Research may suggest the product should be aimed at older white males who own their own homes and are happily married. But, in actuality, the testing of the product or service produces significantly different results, showing the actual users of this product are younger, single, and the race is no issue. By targeting the wrong demographics, the campaign funds can be depleted quickly and the advertising can fall on deaf ears.

That's why you'll want to test the product early on different demographics and use this information to dictate the target audience of the campaign being created. Many advertisers do this by hosting focus groups. This is a diverse group of people made up of different demographics chosen to test and discuss a product before its launch.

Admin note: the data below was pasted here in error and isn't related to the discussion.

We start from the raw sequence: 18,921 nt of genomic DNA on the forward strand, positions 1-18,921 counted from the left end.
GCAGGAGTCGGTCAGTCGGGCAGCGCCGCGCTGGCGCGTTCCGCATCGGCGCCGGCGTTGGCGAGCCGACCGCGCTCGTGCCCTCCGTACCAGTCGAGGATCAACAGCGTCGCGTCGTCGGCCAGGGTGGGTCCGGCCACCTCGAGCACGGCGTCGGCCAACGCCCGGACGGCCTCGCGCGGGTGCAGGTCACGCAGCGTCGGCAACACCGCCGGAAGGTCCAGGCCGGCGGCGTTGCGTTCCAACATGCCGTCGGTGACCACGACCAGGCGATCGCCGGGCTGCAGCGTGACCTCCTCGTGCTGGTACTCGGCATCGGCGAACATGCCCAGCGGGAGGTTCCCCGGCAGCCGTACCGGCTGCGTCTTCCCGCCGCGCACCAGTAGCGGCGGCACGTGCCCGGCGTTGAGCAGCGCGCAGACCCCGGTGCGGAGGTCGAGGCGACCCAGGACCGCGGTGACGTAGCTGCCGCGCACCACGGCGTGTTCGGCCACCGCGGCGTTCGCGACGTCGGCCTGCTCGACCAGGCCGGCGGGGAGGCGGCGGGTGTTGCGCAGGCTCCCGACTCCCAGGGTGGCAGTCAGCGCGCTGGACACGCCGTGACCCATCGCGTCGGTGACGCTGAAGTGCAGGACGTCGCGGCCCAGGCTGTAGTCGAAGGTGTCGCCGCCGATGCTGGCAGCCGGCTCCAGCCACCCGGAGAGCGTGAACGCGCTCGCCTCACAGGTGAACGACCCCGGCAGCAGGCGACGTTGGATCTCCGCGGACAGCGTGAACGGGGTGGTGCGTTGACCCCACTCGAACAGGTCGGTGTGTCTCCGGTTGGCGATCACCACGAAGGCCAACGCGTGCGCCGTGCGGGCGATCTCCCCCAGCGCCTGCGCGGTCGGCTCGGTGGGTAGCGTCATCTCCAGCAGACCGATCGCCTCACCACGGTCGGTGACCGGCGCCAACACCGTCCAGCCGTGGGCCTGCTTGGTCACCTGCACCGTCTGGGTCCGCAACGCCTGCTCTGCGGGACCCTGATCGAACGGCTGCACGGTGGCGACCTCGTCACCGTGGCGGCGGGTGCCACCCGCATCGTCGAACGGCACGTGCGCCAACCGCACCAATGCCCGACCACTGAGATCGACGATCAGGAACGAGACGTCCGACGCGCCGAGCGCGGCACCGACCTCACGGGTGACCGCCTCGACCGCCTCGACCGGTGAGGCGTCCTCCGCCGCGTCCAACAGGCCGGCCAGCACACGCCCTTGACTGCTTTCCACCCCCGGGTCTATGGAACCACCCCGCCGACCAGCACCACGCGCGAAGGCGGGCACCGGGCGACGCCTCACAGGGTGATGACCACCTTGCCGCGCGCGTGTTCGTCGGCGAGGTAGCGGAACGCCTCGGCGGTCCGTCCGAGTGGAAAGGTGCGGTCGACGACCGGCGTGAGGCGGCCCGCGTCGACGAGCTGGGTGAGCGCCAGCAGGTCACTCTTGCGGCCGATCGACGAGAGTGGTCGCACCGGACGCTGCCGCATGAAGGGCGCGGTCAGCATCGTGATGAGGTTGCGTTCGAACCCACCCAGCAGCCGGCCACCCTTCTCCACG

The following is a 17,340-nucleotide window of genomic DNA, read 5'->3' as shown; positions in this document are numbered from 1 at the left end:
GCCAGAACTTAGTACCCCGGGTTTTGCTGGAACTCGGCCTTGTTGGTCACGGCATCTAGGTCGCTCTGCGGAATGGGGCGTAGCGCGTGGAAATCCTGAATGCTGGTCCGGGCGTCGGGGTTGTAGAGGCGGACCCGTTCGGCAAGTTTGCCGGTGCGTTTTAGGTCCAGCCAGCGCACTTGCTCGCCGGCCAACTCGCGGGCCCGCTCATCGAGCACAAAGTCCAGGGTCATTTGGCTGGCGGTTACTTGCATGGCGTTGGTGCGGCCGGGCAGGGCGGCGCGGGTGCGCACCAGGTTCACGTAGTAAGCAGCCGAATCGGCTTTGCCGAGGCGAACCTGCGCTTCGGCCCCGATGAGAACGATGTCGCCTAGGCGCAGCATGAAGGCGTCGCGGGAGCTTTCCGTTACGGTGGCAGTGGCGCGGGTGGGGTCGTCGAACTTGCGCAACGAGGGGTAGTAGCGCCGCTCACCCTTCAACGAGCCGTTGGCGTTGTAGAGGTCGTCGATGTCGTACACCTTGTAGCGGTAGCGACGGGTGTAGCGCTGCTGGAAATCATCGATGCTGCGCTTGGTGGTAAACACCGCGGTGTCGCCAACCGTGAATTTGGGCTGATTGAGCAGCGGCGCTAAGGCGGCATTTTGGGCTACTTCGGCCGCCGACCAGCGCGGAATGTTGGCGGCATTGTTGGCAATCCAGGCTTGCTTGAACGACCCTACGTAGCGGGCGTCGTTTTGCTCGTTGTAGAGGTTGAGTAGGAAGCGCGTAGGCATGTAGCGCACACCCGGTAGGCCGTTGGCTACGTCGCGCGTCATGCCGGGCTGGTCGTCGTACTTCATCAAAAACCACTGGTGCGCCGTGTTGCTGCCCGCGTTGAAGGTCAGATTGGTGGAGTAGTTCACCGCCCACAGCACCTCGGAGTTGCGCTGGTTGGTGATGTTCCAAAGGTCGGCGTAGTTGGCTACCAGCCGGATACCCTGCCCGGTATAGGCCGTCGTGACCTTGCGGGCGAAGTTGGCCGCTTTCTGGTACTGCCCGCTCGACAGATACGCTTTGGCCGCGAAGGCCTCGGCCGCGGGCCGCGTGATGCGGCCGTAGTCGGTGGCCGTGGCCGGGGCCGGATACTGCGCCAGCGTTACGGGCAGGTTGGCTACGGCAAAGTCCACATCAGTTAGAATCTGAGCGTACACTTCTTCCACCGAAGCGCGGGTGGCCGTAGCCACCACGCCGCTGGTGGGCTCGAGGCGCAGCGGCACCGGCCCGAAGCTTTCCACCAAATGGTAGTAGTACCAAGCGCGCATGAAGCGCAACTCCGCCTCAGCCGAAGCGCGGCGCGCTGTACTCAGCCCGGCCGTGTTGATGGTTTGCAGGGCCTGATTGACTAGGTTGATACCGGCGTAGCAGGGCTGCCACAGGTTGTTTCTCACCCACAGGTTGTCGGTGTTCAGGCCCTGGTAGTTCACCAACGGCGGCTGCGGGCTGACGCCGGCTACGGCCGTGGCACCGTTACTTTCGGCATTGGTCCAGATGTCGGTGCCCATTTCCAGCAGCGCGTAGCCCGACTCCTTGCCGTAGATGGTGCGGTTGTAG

By leading a focus group, you can talk directly to customers to see how they feel about a specific product or service before it's available to the public. You should make sure that participants are opening up and fully engaged in order to get the best possible reaction, otherwise, you lose value in their opinions.

But it should be noted that although focus groups can help determine the kind of people who will use the product, or what they would do to improve it, focus groups can play havoc with actual advertising campaign creative. Often, they are too small a segment of the chosen demographic to give an adequate response, and may often be swayed by a poor focus group host, or an overly-aggressive member of the group.

The Bottom Line

It just isn't enough to say that your product is "good for everyone." Even before your product or service hits the market, you'll want to test it out and collect as much data on who it best serves. Go through the demographics of your target market and define your customer. Only then will your campaign, and product, be a success.